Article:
Skip to main content

Ghost Town Tuesday; Nothing, AZ (US Route 93)

24 miles south of Wikieup along US Route 93 in rural Mohave County, Arizona is the ruins of a once inhabited place called "Nothing"






Rather than re-write a synopsis on Nothing I'll simply refer to a stub article I wrote for Ghosttowns.com back in 2012:

Nothing was an odd experiment to create town on the long desolate stretch of US93 between Wickenburg and Kingman. Nothing is located on mile marker 148.5 in the northbound lands of US 93. Nothing now hosts literally "nothing" except a good stopping point for the curious and truckers on the way to Las Vegas. Nothing was founded as Arizona's smallest community in 1977. ADOT once installed a sign at Nothing that read the following:

"Town of Nothing Arizona. Founded 1977. Elevation 3,269ft. The staunch citizens of Nothing are full of Hope, Faith, and Believe in the work ethic. Thru-the-years-these dedicated people had faith in Nothing, hoped for Nothing, worked at Nothing, for Nothing."


In 2005 Nothing was completely abandoned and by 2008 the gas station began to fall into disrepair. Currently all that remains of Nothing is ironically named "All-Mart" and a couple building foundations. The sign on the All-Mart reads that the population of Nothing is four people, four that are obvious long since moved on. The large "Nothing" sign is actually the remains of the Nothing Rock Shop which the concrete foundations can still be seen. Rumor has it that the town of Nothing was abandoned in 2005 after a grease fire consumed most of it while a resident was cooking a pizza. Nothing is currently for sale but if the I-11 project goes through will likely cease be razed creating an ironic end by literally becoming nothing.

As of 2017 my understanding is that the only the "Nothing" sign is the only trace remain left of settlement left.  All my photos date back to 2012 when the "All-Mart" was still standing.









Comments

Popular posts from this blog

Horseshoe Meadows Road; former California State Route 190 and the legacy of the Lone Pine-Porterville HIgh Sierra Road

This summer I had an opportunity to drive one of the lesser known great roads of California; Horseshoe Meadows Road from Whitney Portal Road westward into Horseshoe Meadows of the Eastern Sierra Nevada Mountains.  Aside from being massive climb into the Eastern Sierra Nevada Mountains the path of Horseshoe Meadows Road was once part of California State Route 190 and was intended to be part of a Trans-Sierra Highway known as the Lone Pine-Porterville High Sierra Road.


Horseshoe Meadows Road is located west of Lone Pine of Inyo County and is 19.7 miles in length.  Horseshoe Meadows Road begins at an approximate elevation of 4,500 feet above sea level at Whitney Portal Road in the Alabama Hills and ends at an elevation of 10,072 feet above sea level in Horseshoe Meadows.  Horseshoe Meadows Road is the second highest paved road in California only behind Rock Creek Road near Tom's Place.  Pjammcycling rates Horseshoe Meadows Road with an average gradient of 6.2% and lists it as th…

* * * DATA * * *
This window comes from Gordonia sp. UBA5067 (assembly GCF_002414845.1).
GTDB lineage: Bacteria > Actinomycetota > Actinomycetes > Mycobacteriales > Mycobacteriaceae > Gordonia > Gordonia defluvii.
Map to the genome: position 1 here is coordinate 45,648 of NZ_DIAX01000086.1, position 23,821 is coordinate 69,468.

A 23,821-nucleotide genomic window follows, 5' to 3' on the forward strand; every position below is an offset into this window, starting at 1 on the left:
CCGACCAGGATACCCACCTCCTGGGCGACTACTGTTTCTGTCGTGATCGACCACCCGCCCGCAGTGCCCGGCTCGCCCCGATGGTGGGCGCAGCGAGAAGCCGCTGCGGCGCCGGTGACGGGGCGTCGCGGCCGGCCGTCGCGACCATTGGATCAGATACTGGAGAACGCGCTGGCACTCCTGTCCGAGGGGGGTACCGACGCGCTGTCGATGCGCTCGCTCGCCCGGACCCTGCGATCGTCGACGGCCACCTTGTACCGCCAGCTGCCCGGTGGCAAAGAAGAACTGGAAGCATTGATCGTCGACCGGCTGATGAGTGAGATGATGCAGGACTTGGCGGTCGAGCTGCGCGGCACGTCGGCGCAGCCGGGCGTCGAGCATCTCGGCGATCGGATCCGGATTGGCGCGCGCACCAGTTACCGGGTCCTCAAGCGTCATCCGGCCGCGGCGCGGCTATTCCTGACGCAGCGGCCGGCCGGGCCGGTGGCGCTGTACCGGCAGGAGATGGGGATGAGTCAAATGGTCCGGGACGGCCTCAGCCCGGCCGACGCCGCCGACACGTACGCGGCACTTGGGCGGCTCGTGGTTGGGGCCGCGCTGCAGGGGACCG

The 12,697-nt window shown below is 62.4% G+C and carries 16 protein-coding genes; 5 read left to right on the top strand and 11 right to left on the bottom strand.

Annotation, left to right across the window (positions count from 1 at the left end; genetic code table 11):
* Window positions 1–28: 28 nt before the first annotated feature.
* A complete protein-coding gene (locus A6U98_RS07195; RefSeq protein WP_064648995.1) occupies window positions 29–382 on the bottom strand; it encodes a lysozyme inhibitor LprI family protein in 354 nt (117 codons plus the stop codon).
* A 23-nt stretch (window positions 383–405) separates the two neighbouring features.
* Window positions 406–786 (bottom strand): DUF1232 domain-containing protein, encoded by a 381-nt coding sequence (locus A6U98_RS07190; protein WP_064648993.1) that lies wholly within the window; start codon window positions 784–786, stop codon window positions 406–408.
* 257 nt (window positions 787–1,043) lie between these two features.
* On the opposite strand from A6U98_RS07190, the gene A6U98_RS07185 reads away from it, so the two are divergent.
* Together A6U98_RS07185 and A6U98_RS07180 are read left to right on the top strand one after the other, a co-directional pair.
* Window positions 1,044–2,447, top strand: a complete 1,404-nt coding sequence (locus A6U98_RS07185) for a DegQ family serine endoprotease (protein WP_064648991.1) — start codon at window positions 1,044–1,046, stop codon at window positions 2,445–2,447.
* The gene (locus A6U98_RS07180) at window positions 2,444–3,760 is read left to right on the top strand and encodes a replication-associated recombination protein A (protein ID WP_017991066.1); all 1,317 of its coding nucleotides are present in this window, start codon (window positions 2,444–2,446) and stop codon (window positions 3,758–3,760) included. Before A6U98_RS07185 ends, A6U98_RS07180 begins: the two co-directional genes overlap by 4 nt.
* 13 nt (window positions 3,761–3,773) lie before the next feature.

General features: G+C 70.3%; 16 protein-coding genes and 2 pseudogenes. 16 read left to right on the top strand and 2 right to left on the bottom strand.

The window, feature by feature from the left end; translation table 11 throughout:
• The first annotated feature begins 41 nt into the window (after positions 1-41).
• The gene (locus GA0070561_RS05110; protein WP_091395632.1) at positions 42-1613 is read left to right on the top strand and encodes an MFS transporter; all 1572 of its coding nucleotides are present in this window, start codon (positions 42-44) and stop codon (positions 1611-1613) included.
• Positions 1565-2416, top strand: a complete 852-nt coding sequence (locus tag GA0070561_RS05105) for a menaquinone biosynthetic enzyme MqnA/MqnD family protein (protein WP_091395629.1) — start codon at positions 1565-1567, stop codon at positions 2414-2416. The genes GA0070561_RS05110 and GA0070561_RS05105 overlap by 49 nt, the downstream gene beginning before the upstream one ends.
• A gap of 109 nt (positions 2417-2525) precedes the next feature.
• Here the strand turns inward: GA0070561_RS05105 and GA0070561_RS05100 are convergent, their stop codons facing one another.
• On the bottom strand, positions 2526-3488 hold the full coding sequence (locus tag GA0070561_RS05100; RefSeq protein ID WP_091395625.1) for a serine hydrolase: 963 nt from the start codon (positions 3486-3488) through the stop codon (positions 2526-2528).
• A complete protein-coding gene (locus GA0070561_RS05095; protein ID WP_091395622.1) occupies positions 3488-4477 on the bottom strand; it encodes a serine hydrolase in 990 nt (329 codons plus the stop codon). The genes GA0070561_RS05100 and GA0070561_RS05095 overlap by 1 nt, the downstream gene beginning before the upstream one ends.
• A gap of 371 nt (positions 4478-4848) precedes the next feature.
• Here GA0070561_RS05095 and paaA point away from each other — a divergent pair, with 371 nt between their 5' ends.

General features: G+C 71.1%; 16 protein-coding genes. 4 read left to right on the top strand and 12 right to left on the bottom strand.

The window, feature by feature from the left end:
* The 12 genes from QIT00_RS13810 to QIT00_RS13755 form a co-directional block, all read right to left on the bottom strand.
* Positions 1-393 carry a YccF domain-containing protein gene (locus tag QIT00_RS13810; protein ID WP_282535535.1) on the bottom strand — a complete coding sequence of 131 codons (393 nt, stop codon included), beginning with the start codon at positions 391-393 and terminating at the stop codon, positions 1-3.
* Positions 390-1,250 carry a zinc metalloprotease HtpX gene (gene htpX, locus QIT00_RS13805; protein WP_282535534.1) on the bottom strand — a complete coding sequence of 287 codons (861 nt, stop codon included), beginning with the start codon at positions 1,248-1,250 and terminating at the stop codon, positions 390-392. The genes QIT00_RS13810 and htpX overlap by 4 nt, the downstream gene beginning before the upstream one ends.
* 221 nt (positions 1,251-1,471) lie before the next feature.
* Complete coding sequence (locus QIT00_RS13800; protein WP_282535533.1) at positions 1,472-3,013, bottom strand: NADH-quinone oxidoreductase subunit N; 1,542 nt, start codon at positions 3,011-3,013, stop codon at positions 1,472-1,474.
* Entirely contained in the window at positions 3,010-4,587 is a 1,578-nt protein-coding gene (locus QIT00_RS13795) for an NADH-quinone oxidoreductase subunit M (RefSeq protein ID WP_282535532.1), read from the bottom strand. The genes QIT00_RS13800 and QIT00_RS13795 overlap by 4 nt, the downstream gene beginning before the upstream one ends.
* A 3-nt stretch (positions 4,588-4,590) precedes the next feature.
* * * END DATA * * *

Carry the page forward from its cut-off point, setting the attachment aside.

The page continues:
History of the Big Oak Flat Road (Yosemite National Park)

This week I hiked much of what was the original alignment of the Big Oak Flat Road which is located to the north of the modern roadway.  Unlike the original alignment of the Wawona Road the Old Big Oak Flat Road is surprisingly intact.


The complete history of the Big Oak Flat Road including the original alignment can be found on a 2002 report from the U.S. Department of Interior on the Old Big Oak Flat Road.

U.S. Department of the Interior on the Old Big Oak Flat Road

The Big Oak Flat Road began construction east from the mining community of Big Oak Flat in towards Yosemite Valley in 1869.  The Big Oak Flat Road was constructed by the Chinese Camp and Yosemite Turnpike Company which had secured the franchise rights for a toll road to the Yosemite Grant (the designation prior to Yosemite National Park).  By the summer of 1871 the Big Oak Flat Road reached the northern cliffs above Yosemite Valley which is when the Chinese Camp and Yosemite Turnpike Company ran out of funding.  After the…

The Tioga Pass Road

Last Summer the Tioga Pass Road over the Sierra Nevada Mountains in Yosemite National Park opened late due to the heavy snow pack from the previous winter.  Approaching the start of July the Park Service finally had cleared the road to Tioga Pass.  That being the case I headed up shortly after the 4th of July holiday during a lull in the tourist season.


The Tioga Pass Road runs from the Big Oak Flat Road at Crane Flat east to US Route 395 ("US 395").  The Tioga Pass Road is largely within the boundary of Yosemite National Park but is maintained by Caltrans as California State Route 120 ("CA 120") east of the Tioga Pass entry station to US 395.  The National Park Service maintained portion of the Tioga Pass Road serve as a implied connection between the two segments of CA 120.  The Tioga Pass Road is the highway mountain pass in California reaching Tioga Pass at 9,945 feet above sea level.



Part 1; the history of the Tioga Pass Road

Tioga Pass first obtained notewort…